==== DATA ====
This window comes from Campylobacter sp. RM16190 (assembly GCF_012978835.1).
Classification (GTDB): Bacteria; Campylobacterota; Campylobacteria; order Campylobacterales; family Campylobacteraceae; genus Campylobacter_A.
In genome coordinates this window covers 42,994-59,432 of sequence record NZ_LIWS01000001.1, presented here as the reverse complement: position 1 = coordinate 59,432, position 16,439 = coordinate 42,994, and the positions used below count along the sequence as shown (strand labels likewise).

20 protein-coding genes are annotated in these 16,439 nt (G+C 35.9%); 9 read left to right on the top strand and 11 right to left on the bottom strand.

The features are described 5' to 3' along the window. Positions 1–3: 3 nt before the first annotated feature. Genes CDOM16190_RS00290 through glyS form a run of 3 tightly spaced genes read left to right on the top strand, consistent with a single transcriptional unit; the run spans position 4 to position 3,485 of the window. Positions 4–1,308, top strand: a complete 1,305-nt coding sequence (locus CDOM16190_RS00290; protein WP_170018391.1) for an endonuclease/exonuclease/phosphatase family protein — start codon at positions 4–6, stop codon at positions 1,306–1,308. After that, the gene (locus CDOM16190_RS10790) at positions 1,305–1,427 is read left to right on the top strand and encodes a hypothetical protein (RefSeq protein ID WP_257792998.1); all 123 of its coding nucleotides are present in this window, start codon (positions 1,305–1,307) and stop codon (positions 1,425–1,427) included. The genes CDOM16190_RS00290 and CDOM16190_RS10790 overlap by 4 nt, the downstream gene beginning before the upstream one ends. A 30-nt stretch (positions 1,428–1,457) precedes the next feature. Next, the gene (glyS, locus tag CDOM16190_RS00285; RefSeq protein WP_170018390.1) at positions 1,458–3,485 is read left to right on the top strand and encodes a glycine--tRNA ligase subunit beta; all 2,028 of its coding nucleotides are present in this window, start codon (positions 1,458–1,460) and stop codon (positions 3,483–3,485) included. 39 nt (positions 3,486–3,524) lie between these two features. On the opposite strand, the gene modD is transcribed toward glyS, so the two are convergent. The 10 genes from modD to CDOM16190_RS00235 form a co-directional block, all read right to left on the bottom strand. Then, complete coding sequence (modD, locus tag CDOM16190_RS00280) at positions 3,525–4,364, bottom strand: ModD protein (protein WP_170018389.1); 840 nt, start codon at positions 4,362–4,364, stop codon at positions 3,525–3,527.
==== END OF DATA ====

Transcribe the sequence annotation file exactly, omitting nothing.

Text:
This window comes from Campylobacter sp. RM16190 (assembly GCF_012978835.1).
Classification (GTDB): Bacteria; Campylobacterota; Campylobacteria; order Campylobacterales; family Campylobacteraceae; genus Campylobacter_A.
In genome coordinates this window covers 42,994-59,432 of sequence record NZ_LIWS01000001.1, presented here as the reverse complement: position 1 = coordinate 59,432, position 16,439 = coordinate 42,994, and the positions used below count along the sequence as shown (strand labels likewise).

20 protein-coding genes are annotated in these 16,439 nt (G+C 35.9%); 9 read left to right on the top strand and 11 right to left on the bottom strand.

The features are described 5' to 3' along the window. Positions 1–3: 3 nt before the first annotated feature. Genes CDOM16190_RS00290 through glyS form a run of 3 tightly spaced genes read left to right on the top strand, consistent with a single transcriptional unit; the run spans position 4 to position 3,485 of the window. Positions 4–1,308, top strand: a complete 1,305-nt coding sequence (locus CDOM16190_RS00290; protein WP_170018391.1) for an endonuclease/exonuclease/phosphatase family protein — start codon at positions 4–6, stop codon at positions 1,306–1,308. After that, the gene (locus CDOM16190_RS10790) at positions 1,305–1,427 is read left to right on the top strand and encodes a hypothetical protein (RefSeq protein ID WP_257792998.1); all 123 of its coding nucleotides are present in this window, start codon (positions 1,305–1,307) and stop codon (positions 1,425–1,427) included. The genes CDOM16190_RS00290 and CDOM16190_RS10790 overlap by 4 nt, the downstream gene beginning before the upstream one ends. A 30-nt stretch (positions 1,428–1,457) precedes the next feature. Next, the gene (glyS, locus tag CDOM16190_RS00285; RefSeq protein WP_170018390.1) at positions 1,458–3,485 is read left to right on the top strand and encodes a glycine--tRNA ligase subunit beta; all 2,028 of its coding nucleotides are present in this window, start codon (positions 1,458–1,460) and stop codon (positions 3,483–3,485) included. 39 nt (positions 3,486–3,524) lie between these two features. On the opposite strand, the gene modD is transcribed toward glyS, so the two are convergent. The 10 genes from modD to CDOM16190_RS00235 form a co-directional block, all read right to left on the bottom strand. Then, complete coding sequence (modD, locus tag CDOM16190_RS00280) at positions 3,525–4,364, bottom strand: ModD protein (protein WP_170018389.1); 840 nt, start codon at positions 4,362–4,364, stop codon at positions 3,525–3,527.